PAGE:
She thought that Space had ‘a compelling theme, evocative imagery and strong narrative drive’, but felt that there was something missing – that’s when I realised there was; what was missing, was ‘me’. My story had been taken over by my mentor.
The publisher suggested I go back and write the story that I originally intended to write. It was good advice. And I was so excited that someone had given me ‘permission’ to go back and ‘do my own thing’.
I was happy to be ditching Buzz Aldrin (sorry Buzz) because he had never inspired me. Having Leonardo da Vinci back in my life on the other hand was like welcoming back an old friend.
With great motivation and purpose, I re-wrote Letters to Leonardo – and spent the next four years getting it to a standard where I thought it might be publishable - that’s the story that’s being released by Walker books today (1st July).
Another reason that the book took so long to write was that I’d had a lot of trouble coming up with an ending that wasn’t weak and predictable. My problem was, I’d become so attached to my characters that I didn’t want anything bad happening to them. But with the escalation in Matt’s mothers behaviour; I really had no choice.
My son read the book, and he was very blunt and said it definitely needed a stronger ending. We discussed a couple of alternatives – and eventually I was able to finish my story.
In 2006 I came 3rd in the YA section at the CYA conference competition in Brisbane, and the judges were very positive about the book. This gave me the confidence to keep going – and eventually in 2008, I felt the book might be ready for a publisher to look at.
I went to the SCBWI (Society of Children’s Book Writers & Illustrators) conference in Sydney in 2008, and had a manuscript assessment with Margaret Hamilton who was extremely positive and encouraging – and could even visualise the cover for the book. As a result of the conference, Walker Books asked to see the manuscript, and decided to publish it.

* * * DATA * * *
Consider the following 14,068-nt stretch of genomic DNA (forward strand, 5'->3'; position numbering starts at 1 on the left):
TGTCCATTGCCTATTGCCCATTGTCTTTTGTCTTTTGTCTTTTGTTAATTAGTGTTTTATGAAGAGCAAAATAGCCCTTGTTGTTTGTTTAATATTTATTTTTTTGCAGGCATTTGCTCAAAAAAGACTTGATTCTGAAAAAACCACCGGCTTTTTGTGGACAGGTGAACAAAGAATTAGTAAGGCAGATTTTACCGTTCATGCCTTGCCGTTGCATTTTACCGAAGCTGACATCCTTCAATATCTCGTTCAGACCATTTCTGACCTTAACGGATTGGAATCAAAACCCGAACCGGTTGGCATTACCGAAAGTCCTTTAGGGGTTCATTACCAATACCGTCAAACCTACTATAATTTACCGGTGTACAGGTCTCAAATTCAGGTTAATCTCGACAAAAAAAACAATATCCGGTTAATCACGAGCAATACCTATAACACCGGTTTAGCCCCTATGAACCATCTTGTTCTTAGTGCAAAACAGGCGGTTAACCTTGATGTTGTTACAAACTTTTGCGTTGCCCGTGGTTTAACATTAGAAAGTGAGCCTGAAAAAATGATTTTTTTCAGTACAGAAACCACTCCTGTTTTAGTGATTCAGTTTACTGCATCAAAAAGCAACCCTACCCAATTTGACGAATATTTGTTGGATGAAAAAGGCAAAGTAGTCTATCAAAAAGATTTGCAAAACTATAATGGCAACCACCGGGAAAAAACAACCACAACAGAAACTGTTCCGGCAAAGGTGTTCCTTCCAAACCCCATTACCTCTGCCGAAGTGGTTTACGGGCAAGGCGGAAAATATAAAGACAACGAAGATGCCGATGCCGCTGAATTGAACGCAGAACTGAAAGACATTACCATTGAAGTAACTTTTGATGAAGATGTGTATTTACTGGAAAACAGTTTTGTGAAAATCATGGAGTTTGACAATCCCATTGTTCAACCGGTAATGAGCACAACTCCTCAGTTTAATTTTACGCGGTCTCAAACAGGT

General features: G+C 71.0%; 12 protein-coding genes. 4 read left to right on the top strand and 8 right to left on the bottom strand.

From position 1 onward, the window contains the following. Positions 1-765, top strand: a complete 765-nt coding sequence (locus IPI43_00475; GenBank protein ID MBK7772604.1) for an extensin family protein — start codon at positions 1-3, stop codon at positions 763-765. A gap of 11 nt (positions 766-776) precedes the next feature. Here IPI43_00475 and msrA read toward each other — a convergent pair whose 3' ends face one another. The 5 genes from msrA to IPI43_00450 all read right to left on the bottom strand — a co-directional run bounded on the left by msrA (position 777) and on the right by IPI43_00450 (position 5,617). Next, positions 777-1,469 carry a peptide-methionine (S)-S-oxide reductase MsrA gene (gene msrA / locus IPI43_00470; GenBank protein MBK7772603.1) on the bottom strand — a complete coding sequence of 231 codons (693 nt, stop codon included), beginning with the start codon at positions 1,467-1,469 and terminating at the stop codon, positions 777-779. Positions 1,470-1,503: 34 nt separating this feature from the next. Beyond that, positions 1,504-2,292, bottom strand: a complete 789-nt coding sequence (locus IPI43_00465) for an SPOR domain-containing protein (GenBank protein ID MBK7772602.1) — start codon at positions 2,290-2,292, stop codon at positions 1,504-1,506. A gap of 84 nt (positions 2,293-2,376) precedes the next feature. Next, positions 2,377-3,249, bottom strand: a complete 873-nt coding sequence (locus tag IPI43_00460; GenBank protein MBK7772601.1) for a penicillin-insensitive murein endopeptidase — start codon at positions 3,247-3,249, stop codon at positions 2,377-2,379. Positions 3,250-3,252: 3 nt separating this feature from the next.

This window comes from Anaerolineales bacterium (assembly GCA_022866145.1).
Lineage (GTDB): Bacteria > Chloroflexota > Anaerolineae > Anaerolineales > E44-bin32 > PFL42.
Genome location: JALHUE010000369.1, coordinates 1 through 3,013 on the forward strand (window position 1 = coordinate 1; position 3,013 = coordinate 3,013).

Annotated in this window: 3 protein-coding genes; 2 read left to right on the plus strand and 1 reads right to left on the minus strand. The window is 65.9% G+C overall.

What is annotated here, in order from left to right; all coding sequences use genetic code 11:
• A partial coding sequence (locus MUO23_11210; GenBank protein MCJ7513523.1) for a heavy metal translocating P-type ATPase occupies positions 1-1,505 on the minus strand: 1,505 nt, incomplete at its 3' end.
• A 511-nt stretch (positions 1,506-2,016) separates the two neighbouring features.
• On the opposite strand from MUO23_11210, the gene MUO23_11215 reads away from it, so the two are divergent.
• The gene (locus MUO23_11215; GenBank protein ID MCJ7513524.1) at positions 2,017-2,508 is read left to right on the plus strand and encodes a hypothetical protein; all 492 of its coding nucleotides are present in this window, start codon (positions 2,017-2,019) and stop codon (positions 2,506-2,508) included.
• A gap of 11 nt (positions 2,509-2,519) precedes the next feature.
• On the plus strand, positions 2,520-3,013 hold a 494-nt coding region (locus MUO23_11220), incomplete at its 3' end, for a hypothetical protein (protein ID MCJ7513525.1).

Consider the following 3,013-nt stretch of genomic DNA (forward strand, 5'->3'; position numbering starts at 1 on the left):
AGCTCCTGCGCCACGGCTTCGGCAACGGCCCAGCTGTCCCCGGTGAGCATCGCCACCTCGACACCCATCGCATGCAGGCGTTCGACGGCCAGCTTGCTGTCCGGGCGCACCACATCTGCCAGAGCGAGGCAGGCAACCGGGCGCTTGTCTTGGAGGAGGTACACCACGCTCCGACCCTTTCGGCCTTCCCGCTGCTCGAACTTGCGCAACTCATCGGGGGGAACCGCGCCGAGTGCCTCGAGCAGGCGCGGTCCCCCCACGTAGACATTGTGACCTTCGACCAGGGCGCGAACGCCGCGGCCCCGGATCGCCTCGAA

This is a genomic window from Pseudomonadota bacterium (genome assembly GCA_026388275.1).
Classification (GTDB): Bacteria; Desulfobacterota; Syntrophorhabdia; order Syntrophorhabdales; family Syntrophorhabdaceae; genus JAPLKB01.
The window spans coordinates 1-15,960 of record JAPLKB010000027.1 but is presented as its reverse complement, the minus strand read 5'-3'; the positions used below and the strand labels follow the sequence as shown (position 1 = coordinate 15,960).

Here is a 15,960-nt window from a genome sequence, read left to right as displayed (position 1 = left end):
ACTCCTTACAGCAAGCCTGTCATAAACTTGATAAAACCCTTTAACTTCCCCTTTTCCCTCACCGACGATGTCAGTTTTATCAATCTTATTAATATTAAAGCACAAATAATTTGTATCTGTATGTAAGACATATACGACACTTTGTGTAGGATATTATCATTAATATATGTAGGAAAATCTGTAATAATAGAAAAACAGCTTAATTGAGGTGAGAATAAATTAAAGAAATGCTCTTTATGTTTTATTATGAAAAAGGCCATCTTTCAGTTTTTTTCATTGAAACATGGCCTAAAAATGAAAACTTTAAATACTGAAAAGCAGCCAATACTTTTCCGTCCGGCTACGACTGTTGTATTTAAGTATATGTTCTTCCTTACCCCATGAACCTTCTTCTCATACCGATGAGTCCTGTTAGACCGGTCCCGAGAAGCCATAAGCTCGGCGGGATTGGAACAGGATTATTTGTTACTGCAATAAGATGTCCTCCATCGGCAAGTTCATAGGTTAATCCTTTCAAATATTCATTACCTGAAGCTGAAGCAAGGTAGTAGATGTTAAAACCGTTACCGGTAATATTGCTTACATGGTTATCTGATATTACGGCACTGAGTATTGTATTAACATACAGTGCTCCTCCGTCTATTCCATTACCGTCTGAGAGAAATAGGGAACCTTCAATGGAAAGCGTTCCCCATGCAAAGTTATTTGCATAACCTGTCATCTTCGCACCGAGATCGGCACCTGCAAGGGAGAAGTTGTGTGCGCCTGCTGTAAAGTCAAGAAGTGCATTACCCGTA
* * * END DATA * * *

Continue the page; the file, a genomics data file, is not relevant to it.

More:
As a writer, I have learned so much on this journey; and although I went off track for a while, the whole experience has taught me the importance of believing in, and sticking with your story.
Thanks Dee. What an amazing story of persistence. I'm glad you never gave up because Letters to Leonardo is a fabulous book. I'm reading it at the moment and loving it. Anyone who loves a good book will love Letters to Leonardo. Congratulations and well done, Dee!
Please visit the following blogs to join Dee and Matt on their worldwide tour:
24th June 2009
Dee and Matt talk about promoting Letters to Leonardo online.
25th June 2009
26th June 2009
How art has been used in Letters to Leonardo
27th June 2009
The research process involved in writing Letters to Leonardo
Guest blogger – talking with Vanessa Barneveld – interactive discussion with bloggers
29th June 2009
An author interview covering things like inspiration and perspective
Mentors in YA fiction, and Leonardo da Vinci’s involvement in the book
1st July 2009
Cyber launch http://deescribewriting.wordpress.com
including cross to Robyn Opie’s blog http://robynopie.blogspot.com
hurdles overcome on the way to publication.
How the author’s life paralleled Matt’s – her growing obsession with Leonardo da Vinci
Working with a publisher and the editing process
Interview with the elusive Matt Hudson
Class writing activities based on Letters to Leonardo
6th July 2009
Tips 4 young writers on how Letters to Leonardo was written
7th July 2009
Our US stop – and final destination before we head back home.
You can purchase Letters to Leonardo from the following websites: